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MeMa - Mechanisms and Black Boxes - 17/01/20

MeMa - Methodology Matters
Seminar 

Mechanisms and Black Boxes 

17 January 2020, 13.30
Room A
NASP Graduate School
Via Pace, 10 - Milan

Chair
Maurizio Ferrera (NASP-University of Milan)

Speakers
Andrew Bennett – Georgetown University
Daniel Little – University of Michigan-Dearborn
Flaminio Squazzoni – BEHAVElab and University of Milan

The mechanistic understanding of causation marks the rise of modern science as a rational and empirical endeavor independent of metaphysical assumptions. Mechanisms shift puzzling events in a scheme of antecedents and-consequents that makes the world intelligible from within. As a rhetorical device, the scheme guides our learning from the past and assists us in imagining the future. Its confirmation on the testbench of observations, moreover, yields usable knowledge for desirable changes.
Conventionally, we locate a mechanism within the 'black box' connecting a causal input and the output effect. Researchers have long been invited to open it up and better prove the existence and shape of these connections. However, mechanisms have proven as hard to grasp as once metaphysical objects had.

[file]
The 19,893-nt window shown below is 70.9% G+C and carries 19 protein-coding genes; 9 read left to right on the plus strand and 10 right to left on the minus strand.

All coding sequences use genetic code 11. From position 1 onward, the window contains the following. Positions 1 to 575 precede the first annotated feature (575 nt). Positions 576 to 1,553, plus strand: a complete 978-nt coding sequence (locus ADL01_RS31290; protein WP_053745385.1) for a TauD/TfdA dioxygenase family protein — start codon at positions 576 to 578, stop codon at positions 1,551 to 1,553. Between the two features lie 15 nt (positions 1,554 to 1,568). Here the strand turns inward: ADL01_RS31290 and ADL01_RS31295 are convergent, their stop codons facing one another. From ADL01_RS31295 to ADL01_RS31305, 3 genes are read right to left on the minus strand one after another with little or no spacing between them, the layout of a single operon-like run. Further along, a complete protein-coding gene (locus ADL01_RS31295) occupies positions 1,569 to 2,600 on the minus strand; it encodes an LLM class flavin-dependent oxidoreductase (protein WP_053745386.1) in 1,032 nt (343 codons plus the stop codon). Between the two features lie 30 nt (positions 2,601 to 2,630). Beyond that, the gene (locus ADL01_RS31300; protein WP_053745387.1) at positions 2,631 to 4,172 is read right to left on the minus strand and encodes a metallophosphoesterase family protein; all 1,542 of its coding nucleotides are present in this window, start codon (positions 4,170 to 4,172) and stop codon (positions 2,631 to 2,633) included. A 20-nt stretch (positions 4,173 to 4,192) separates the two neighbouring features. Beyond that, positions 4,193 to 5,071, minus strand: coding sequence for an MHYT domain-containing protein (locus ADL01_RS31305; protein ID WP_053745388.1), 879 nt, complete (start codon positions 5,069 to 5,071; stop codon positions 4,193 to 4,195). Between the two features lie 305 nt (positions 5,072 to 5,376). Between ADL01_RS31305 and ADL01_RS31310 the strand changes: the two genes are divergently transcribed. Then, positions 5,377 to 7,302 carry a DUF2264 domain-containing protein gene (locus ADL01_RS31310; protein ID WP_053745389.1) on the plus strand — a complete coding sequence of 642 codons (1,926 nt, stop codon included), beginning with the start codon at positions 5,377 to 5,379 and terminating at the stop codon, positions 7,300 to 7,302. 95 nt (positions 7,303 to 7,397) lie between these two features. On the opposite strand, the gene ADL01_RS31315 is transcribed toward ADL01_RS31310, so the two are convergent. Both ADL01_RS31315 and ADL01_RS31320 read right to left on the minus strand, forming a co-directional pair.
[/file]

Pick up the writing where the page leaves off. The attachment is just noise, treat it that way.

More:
Some strategies equate them to the interaction of some fundamental constituents and test whether consistent models allow retrieving the effect. The move invites to a Chinese box regress that the model assumptions can conveniently bottom out. The move, nevertheless, cannot prevent the question of the tenability of these assumptions, or the doubt that the model trades relevant heterogeneity for parsimony or viability.
The concern for unsound portrayals motivates those strategies that trace the mechanism as the single sequence of occurrences in a case. In providing richer evidence, it raises the twin question of which level of detail is needed to ensure an airtight, seamless image of the process, and of how to sort the hallmarks of the causal process from the vagaries of the local context.
In short: are interactions and chains the same mechanism at different degrees of generality, or different mechanisms instead? If related, which criteria one should meet to dis/confirm the other? Then, should the two be 'nested' into a single research design for the sake of higher credibility, or can we keep on relying on the scientific division of labor among the invisible colleges?
This MeMa seminar invites leading scholars from different disciplines to engage in a conversation on fundamental questions of mechanistic causation, and the practical consequences that different responses can have on research standards, protocols, and collaborative practices.

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